A novel method for the immunoquantification of UDP-glucuronosyltransferases in human tissue

Drug Metab Dispos. 2011 Dec;39(12):2258-63. doi: 10.1124/dmd.111.041699. Epub 2011 Aug 31.


Glucuronidation is a major pathway of drug and xenobiotic metabolism that is catalyzed by members of the UDP-glucuronosyltransferase (UGT) family. Predicting the contribution of individual UGTs to drug metabolism would be of considerable value in drug development and would be greatly aided by the availability of detailed absolute expression levels of these proteins; this is hampered by the lack of purified protein standards because of the hydrophobic membrane-associated nature of UGTs and the consequential difficulties in expression and purification. Here we describe a novel solution to this problem by expressing UGTs in Escherichia coli as fusion proteins with ribonuclease S-peptide, targeted to the periplasm with the pelB leader sequence. After addition of ribonuclease S-protein to membrane extracts, a functional ribonuclease is reconstituted that provides a direct and absolute quantification of the amount of UGT fusion protein; this is subsequently used to generate standard curves for immunoquantification by immunoblotting. To illustrate the value of the method, we have quantified the expression of UGT1A1 and UGT1A6 in human liver and kidney microsomes using new isoform-specific antibodies developed against peptides from these proteins. Expression levels of both proteins in liver were highly variable (28- and 20-fold, respectively) and correlated strongly with UGT enzyme activity toward the probe substrates bilirubin and 1-naphthol, respectively. The method is broadly applicable and provides a straightforward means of determining the absolute, as opposed to relative, quantities of UGT proteins present in human tissues.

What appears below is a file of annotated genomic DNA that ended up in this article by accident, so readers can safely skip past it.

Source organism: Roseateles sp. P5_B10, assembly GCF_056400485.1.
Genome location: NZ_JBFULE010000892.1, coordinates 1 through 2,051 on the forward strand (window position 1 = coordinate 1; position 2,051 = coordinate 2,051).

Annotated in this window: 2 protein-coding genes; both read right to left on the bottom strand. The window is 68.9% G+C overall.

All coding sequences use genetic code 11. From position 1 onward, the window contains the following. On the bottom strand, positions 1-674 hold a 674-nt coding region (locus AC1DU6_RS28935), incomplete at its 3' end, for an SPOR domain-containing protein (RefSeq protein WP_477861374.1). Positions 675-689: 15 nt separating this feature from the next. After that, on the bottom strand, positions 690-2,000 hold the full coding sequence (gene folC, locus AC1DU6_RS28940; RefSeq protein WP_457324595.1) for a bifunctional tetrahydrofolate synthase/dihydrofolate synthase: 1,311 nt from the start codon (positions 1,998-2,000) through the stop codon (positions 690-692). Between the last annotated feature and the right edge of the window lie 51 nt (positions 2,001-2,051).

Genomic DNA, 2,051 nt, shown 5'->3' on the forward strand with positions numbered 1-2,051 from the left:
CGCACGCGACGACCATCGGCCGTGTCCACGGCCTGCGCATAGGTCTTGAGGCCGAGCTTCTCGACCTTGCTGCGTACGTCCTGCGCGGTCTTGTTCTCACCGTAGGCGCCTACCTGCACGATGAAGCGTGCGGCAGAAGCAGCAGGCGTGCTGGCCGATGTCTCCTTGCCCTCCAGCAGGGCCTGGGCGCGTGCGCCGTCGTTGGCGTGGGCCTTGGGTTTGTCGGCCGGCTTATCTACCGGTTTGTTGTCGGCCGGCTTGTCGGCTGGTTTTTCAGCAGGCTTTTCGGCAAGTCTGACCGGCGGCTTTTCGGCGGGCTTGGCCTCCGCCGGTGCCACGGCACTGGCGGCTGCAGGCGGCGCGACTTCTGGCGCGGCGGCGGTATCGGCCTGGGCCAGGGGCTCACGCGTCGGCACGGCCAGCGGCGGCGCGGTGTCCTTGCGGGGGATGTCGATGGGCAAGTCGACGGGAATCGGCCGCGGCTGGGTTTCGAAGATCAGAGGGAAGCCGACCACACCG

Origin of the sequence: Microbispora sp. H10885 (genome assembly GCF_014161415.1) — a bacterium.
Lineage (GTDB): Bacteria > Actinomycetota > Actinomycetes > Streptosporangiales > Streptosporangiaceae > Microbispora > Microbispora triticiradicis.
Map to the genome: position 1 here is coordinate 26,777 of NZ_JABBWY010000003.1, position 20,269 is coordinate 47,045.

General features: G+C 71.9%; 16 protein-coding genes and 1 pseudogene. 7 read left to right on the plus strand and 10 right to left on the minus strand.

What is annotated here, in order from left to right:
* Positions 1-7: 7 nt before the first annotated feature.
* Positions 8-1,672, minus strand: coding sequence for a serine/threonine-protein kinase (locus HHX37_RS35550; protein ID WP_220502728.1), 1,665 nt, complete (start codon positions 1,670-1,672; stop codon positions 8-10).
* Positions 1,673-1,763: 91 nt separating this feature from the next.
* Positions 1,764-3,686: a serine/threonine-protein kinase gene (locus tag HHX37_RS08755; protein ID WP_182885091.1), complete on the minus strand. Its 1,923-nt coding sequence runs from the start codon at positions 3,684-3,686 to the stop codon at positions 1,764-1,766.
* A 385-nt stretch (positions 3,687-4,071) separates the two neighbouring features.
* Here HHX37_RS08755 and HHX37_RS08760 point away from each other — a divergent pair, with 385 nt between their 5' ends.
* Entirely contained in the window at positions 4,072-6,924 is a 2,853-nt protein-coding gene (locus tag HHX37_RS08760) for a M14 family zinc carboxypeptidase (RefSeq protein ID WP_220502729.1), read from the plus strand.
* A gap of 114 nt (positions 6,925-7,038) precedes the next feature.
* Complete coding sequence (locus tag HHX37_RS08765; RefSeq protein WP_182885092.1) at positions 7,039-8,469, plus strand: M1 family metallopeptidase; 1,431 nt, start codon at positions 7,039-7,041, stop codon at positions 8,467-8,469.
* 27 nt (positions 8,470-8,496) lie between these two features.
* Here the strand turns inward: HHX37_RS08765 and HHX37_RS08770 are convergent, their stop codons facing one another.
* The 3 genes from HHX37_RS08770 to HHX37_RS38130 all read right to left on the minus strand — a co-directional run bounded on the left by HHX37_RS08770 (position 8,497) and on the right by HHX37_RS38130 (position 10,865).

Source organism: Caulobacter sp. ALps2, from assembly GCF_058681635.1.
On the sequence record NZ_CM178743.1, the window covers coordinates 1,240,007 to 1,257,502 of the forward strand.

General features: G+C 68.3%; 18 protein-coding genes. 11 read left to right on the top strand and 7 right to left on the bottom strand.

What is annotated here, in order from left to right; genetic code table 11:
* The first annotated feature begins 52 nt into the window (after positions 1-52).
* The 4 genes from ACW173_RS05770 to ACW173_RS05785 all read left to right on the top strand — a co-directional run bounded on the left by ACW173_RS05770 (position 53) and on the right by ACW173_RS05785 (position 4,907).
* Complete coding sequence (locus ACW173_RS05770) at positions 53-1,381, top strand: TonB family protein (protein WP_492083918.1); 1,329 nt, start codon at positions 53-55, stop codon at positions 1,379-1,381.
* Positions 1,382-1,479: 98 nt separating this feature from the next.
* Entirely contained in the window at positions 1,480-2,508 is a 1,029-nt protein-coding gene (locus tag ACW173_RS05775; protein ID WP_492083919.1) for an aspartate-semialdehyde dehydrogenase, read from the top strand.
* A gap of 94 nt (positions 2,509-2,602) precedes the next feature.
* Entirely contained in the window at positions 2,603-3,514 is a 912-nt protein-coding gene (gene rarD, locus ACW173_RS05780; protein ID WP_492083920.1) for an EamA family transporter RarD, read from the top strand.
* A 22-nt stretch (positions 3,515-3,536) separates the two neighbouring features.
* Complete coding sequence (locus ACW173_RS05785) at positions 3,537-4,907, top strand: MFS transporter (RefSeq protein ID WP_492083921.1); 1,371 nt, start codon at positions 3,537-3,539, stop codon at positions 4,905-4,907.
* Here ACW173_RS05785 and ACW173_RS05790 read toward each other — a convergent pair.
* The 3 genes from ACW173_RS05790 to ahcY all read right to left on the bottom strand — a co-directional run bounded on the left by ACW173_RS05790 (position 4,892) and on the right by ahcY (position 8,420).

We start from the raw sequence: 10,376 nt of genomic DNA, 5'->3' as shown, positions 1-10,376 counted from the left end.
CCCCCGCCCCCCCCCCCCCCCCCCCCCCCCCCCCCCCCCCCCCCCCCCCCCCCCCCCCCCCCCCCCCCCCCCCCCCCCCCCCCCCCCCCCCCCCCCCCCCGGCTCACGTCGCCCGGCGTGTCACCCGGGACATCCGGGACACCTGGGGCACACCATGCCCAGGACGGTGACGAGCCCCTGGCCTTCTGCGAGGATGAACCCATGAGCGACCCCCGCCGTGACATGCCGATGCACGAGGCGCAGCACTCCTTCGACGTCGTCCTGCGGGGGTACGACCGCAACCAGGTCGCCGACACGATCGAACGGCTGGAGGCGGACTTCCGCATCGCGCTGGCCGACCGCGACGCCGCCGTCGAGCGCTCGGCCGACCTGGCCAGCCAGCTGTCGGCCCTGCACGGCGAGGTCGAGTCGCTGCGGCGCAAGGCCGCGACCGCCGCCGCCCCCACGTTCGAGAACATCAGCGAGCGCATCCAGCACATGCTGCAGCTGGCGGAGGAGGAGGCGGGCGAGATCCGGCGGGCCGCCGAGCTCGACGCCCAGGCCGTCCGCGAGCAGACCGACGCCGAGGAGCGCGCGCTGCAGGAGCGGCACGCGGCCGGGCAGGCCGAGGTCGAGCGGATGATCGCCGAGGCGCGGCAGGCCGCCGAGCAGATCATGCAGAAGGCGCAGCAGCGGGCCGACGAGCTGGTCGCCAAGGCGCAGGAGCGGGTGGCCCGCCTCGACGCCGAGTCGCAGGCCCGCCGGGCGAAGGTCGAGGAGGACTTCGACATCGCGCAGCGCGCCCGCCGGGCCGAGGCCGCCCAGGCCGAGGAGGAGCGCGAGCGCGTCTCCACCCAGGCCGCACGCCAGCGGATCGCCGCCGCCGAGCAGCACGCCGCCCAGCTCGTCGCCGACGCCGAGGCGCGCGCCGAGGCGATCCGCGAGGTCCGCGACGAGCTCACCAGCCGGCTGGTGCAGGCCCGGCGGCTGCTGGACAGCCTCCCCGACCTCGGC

Publication types

  • Research Support, Non-U.S. Gov't

MeSH terms

  • Base Sequence
  • Blotting, Western
  • DNA Primers
  • Glucuronosyltransferase / metabolism*
  • Humans
  • Isoenzymes / metabolism*
  • Polymerase Chain Reaction


  • DNA Primers
  • Isoenzymes
  • Glucuronosyltransferase